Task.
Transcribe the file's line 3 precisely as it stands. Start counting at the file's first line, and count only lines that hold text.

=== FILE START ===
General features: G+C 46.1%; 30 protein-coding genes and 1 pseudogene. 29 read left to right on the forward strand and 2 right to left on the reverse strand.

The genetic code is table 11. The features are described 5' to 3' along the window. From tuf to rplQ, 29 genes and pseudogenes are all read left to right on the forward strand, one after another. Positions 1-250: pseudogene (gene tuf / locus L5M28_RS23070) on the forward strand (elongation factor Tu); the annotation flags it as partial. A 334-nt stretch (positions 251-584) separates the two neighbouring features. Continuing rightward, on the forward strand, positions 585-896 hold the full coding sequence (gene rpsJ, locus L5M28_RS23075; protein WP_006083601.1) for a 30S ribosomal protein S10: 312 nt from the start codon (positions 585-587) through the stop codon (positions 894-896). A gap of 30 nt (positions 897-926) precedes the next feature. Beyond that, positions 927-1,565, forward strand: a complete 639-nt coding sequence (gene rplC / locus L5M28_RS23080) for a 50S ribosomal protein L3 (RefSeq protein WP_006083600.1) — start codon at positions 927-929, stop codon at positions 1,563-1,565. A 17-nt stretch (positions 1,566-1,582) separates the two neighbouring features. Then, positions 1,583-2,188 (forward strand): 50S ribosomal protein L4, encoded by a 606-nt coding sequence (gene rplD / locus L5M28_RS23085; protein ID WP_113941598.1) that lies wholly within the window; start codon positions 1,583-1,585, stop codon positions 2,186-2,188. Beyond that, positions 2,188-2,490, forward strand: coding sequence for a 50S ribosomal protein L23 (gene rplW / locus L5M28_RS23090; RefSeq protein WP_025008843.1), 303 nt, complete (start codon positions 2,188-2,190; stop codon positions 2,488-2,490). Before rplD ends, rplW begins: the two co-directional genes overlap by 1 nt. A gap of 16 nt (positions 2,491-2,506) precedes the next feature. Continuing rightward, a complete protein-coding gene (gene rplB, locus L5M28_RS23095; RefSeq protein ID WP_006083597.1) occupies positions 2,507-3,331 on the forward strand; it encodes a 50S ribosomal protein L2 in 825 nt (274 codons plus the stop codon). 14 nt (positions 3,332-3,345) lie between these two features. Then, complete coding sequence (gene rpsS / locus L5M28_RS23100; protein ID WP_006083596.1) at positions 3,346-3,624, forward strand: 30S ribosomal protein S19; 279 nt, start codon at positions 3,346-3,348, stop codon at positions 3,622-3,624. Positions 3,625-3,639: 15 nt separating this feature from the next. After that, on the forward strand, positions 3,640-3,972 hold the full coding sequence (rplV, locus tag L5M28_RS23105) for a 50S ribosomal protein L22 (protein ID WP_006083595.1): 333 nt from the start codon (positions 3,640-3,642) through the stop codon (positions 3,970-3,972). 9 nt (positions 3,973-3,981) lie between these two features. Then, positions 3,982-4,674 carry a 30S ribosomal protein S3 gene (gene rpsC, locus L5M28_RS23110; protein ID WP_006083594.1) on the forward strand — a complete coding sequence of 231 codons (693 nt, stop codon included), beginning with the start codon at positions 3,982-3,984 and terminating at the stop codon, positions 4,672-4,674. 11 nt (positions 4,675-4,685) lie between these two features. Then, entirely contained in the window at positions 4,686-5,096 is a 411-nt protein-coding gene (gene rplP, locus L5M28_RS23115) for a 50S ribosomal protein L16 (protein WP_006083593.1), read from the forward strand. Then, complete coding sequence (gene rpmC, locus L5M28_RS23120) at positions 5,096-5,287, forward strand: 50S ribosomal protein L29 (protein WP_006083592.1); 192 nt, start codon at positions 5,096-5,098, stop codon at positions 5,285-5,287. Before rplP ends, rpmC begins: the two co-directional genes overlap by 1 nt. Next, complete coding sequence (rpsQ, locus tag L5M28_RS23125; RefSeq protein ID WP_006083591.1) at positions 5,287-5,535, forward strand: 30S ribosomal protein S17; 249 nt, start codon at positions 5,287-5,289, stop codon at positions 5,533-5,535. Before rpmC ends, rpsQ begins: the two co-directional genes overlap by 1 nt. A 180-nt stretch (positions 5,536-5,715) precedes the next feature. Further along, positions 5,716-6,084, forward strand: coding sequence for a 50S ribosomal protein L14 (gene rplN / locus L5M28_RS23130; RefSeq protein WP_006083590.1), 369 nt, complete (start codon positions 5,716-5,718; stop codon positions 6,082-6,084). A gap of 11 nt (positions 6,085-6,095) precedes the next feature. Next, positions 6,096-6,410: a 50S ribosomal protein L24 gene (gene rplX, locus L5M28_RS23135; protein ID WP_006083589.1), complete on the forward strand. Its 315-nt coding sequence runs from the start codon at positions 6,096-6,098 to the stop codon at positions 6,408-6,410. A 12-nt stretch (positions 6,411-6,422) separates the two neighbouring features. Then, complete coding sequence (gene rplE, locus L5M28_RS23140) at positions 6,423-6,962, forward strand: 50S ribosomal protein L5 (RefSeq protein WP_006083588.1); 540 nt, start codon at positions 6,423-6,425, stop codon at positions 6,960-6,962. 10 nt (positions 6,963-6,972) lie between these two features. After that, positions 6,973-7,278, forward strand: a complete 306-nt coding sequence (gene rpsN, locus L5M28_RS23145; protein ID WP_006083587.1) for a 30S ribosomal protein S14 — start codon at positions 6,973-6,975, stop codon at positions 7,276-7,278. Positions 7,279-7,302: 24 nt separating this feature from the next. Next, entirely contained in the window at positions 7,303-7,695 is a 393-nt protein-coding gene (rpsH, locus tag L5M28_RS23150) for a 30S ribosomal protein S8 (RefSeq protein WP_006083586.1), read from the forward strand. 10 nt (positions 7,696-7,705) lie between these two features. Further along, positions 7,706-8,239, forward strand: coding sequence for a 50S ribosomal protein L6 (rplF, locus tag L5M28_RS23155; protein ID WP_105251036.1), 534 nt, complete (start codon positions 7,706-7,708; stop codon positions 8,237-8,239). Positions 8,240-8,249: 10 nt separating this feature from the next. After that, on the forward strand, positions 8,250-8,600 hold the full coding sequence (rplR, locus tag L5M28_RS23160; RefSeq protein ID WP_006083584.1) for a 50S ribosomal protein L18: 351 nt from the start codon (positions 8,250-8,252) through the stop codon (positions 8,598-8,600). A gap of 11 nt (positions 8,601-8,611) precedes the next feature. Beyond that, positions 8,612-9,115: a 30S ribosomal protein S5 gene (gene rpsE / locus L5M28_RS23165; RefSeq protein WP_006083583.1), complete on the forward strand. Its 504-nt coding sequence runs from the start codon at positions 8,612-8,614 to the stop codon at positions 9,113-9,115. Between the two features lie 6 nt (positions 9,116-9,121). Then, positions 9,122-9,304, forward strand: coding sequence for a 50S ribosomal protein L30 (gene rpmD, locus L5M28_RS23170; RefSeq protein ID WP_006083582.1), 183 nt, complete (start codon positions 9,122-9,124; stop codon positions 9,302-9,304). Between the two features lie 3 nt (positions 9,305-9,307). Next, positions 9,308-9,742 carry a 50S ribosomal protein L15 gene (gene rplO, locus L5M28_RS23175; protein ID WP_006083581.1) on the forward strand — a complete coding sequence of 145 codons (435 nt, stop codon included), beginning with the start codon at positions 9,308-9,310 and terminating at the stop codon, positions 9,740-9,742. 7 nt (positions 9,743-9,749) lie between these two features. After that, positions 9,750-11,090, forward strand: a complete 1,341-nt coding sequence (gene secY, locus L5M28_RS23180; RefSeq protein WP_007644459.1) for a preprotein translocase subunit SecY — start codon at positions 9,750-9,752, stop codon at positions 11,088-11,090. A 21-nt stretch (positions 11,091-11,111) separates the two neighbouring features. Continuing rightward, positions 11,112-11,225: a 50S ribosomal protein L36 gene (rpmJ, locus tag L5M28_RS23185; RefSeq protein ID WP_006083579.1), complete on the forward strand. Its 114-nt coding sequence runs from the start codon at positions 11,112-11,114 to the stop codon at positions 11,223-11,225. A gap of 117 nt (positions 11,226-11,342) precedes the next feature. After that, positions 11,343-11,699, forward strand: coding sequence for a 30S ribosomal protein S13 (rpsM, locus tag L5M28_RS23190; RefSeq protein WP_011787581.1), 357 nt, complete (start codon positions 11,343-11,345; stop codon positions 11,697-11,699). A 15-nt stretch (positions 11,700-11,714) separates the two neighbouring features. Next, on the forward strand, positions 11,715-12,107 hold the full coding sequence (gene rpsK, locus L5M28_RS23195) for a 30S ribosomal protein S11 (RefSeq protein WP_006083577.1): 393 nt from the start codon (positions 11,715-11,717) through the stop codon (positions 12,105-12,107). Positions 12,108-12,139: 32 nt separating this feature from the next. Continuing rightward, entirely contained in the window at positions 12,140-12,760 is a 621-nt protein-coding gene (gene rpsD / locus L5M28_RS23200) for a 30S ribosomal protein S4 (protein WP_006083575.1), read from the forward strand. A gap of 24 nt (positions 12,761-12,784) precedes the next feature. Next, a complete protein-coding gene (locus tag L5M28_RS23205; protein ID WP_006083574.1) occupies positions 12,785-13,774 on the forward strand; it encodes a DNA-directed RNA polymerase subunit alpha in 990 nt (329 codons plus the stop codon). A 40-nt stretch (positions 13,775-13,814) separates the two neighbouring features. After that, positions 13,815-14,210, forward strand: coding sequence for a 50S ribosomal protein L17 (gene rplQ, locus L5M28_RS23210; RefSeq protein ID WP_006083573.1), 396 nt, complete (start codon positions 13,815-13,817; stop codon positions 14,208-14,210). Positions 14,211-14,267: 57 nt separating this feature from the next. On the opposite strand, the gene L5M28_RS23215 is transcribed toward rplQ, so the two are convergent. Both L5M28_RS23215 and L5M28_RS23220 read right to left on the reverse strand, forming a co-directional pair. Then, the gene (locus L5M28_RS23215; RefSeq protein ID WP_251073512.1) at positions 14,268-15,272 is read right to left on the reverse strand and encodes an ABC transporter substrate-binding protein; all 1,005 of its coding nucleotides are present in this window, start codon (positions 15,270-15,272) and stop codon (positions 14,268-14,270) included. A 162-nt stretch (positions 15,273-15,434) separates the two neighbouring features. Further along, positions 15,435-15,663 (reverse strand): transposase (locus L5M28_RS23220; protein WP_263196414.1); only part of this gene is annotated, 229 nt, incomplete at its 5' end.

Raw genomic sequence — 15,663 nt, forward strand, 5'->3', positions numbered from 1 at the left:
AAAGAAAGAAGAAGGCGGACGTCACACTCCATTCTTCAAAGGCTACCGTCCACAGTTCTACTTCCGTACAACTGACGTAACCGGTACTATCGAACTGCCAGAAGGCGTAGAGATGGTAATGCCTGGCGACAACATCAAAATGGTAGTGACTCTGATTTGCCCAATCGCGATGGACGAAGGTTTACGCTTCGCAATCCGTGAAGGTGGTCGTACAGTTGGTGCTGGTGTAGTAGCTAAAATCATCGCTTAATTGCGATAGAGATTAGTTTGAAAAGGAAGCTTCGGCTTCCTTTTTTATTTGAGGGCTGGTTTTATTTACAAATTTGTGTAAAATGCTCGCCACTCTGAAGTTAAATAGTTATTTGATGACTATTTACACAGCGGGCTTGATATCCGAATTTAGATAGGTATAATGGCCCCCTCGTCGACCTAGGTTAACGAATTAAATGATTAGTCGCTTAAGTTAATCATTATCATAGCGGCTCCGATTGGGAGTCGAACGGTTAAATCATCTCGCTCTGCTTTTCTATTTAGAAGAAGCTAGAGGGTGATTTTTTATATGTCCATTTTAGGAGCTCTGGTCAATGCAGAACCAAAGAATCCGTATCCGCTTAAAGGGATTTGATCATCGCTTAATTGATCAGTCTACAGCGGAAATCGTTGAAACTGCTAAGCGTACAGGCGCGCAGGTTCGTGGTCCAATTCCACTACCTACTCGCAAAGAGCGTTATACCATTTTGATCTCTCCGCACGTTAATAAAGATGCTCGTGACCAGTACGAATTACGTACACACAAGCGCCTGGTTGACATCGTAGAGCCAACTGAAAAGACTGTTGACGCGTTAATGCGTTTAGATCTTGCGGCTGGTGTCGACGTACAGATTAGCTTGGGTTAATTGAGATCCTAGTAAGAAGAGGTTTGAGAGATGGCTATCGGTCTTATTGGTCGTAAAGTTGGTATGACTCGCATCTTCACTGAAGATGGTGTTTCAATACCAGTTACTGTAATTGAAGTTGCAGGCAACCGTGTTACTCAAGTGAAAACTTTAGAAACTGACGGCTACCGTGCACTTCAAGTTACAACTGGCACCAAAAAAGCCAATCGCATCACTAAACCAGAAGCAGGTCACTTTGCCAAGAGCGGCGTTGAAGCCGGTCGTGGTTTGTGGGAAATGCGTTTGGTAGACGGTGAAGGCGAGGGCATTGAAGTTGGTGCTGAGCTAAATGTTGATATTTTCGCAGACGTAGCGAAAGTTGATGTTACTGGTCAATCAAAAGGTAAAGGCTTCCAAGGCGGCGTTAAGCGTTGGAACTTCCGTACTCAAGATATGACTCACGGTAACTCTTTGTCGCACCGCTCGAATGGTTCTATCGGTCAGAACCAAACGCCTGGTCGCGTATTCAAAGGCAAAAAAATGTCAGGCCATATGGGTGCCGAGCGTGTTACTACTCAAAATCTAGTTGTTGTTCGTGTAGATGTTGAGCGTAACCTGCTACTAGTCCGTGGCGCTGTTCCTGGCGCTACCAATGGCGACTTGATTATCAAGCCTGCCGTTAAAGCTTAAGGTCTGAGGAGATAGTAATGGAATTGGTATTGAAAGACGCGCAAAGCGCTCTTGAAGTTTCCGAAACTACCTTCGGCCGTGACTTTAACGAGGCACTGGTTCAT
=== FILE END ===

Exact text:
Raw genomic sequence — 15,663 nt, forward strand, 5'->3', positions numbered from 1 at the left: